Category Archives: Technology

What is a Sex Toy?

Wahl 2-speed all-body massager

Is this a sex toy or a therapeutic massager? How do we make this distinction?

It seems ridiculous to ask this question, nearly a year into writing my blog and my dissertation. But it’s an important one because what is and is not a sex toy is not readily apparent. Sure, you could confidently state that the devices sold on a sex-toy site like Good Vibrations, are in fact instruments that are designed to stimulate the genitals. But not all sex toys are sold in sex toy stores. Nor are all massagers that are marketed to “relieve pain and fatigue,” actually used for back massage.

So how do we judge whether something is a sex toy or a therapeutic device? Do we accept a company’s marketing claims at face value? Or do we factor in how the consumer actually uses the device?  Take the Wahl Two-Speed All Body Massager  for example. Wahl makes vague claims that the massager: “Increases circulation,” “Relieves aches and muscle pain,” and works well for “facial” and “deep tissue” massage. But nothing indicates that the massager provides women with incredible orgasms. You have to look to Amazon.com’s product reviews to find that information:

“Best. Thing. Ever. No clue how it does at massaging sore muscles, but as a vibrator it’s definitely in my top 3. Most of the time the low setting is perfect, but for an extra little something there’s a way to hold it so you can flip it to high right before you have a orgasm [sic] and I have to say it’s better than anything else I’ve experienced. A definite must for anyone.”- Anonymous

Not all of the reviews are like this, of course. But enough of the reviews are like this that there should be no doubt in any consumer’s mind that the Wahl provides an amazing clitoral massage. Continue reading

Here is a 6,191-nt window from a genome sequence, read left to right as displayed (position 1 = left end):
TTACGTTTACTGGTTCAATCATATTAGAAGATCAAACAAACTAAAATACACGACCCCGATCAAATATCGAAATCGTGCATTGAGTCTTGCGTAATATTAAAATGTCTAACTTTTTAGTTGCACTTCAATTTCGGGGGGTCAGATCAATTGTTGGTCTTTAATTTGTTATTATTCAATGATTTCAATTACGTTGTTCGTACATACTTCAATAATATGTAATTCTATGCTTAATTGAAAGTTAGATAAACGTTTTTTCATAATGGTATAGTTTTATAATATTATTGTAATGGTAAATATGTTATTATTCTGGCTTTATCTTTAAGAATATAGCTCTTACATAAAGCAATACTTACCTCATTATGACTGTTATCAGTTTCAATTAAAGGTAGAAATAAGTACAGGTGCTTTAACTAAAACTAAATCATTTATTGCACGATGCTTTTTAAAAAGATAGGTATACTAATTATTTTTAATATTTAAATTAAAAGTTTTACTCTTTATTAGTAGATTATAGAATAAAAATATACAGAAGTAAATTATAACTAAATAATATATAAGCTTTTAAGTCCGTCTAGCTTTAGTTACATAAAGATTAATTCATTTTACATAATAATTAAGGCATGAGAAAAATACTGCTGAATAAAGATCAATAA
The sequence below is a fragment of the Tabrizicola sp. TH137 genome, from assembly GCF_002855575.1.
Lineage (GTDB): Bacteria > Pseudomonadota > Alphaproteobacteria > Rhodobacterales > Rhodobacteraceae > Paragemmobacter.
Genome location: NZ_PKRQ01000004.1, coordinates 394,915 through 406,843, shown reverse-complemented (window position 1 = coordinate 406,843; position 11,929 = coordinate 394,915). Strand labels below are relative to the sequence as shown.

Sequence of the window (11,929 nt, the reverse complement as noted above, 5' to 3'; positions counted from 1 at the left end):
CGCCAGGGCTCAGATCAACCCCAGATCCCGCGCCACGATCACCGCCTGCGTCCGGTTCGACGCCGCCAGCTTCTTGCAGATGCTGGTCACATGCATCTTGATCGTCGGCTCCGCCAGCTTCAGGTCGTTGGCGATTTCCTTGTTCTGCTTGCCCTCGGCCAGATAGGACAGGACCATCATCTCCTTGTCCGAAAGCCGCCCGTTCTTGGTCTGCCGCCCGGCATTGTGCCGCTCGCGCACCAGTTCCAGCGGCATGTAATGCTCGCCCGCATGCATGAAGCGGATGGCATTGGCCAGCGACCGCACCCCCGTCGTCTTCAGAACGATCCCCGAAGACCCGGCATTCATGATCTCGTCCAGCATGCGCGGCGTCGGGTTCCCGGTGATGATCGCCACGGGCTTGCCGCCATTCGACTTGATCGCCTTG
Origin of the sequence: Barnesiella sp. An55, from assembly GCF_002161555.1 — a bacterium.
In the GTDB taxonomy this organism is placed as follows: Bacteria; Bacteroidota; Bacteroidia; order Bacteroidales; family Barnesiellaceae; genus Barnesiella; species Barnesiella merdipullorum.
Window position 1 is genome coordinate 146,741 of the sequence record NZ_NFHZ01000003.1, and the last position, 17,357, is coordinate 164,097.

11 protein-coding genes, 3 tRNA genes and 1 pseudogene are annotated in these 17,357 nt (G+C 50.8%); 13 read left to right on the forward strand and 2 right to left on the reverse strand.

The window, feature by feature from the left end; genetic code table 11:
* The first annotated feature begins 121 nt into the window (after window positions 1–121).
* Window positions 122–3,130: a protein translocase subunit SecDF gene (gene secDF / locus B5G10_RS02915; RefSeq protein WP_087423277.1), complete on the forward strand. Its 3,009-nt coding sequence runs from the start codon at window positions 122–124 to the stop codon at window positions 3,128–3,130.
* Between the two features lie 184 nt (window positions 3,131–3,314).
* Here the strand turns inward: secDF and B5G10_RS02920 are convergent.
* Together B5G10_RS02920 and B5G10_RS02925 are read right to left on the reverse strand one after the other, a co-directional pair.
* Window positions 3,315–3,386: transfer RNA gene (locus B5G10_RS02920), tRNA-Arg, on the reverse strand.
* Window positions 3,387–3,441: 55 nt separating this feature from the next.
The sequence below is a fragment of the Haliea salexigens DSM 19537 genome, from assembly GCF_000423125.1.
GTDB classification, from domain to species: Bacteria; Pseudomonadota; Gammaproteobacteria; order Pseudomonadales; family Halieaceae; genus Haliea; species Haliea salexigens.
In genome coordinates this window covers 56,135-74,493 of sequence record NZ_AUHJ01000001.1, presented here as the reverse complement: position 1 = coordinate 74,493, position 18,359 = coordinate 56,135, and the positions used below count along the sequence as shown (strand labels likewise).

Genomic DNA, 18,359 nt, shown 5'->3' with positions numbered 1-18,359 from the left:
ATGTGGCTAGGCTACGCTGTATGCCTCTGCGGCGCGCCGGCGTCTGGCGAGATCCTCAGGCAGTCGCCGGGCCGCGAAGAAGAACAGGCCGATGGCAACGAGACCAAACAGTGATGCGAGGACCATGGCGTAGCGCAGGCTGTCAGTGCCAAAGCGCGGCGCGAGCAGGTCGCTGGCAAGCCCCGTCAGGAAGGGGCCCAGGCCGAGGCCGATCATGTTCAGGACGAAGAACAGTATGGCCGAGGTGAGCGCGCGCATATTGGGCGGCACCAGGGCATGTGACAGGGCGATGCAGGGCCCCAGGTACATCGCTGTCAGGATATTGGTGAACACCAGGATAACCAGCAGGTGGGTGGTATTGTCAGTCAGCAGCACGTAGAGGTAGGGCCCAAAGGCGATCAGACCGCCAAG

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Why Technological Innovation Always Leads to Masturbation

Young's dilators

Young’s Rectal Dilators from the late 1800s. These rubber butt plugs were made possible through the vulcanization of rubber.

One of the questions that my dissertation aims to answer is why technological innovations are nearly always followed by sexual innovations. The discovery of the rubber vulcanization process in the mid-1800s led to the production of dildos. Electrification in the late 1800s was quickly followed by the invention of the electromechanical vibrator.  The invention of Bakelite plastic led to innovative vibrator casings.

If technology is an extension of human faculties, as Marshall McLuhan argued, if it is driven not by an autonomous force but by very human desires for love and sex, community and connection, then it would make sense that new innovations in materials are followed by new sexual products. What drew me to the topic of sex toys in the first place was a naive hope, shared by inventors, that someday the inexplicable mysteries of the universe could be solved through human ingenuity, that sexual intercourse and masturbation, two of the most enjoyable activities that a human being can engage in, could be improved if only we spent some time designing the perfect sex machine.  And it is this same sort of optimism that I’ve seen in early 1930s brochures for Bakelite plastic, touted as the material of a thousand uses, one of which was to enclose our vibrators in beautiful, yet durable cases. There is a downside to this optimism; it burdens our technologies with expectations that they can never live up to. But what interests me is not the fact that our expectations always fail, but that our expectations never change.

When a new technology is developed, we always think that it will elevate us above our animal nature, yet we end up burrowing deeper into its recesses.  Inventors claim that their new technologies will create world peace. Yet, in reality, something very predictable happens. Instead of using technology to better humanity, we use it to improve our sex lives. For example, the internet was supposed to revolutionize education, but instead it improved masturbation. Few celebrate this. But the glut of pornography on the internet should not be ignored. It shouldn’t necessarily be championed either. It’s not a black-and-white issue. As Richard Randall argues, the pornographic imagination has always and will always exist. The human erotic imagination is messy and beautiful, revolting and sublime, but we shouldn’t be ashamed of it. It should be treated as a uniquely human trait and not dismissed as an aberration. It is our job to understand it, to study it, and to acknowledge it as one of the defining features of our existence. Continue reading

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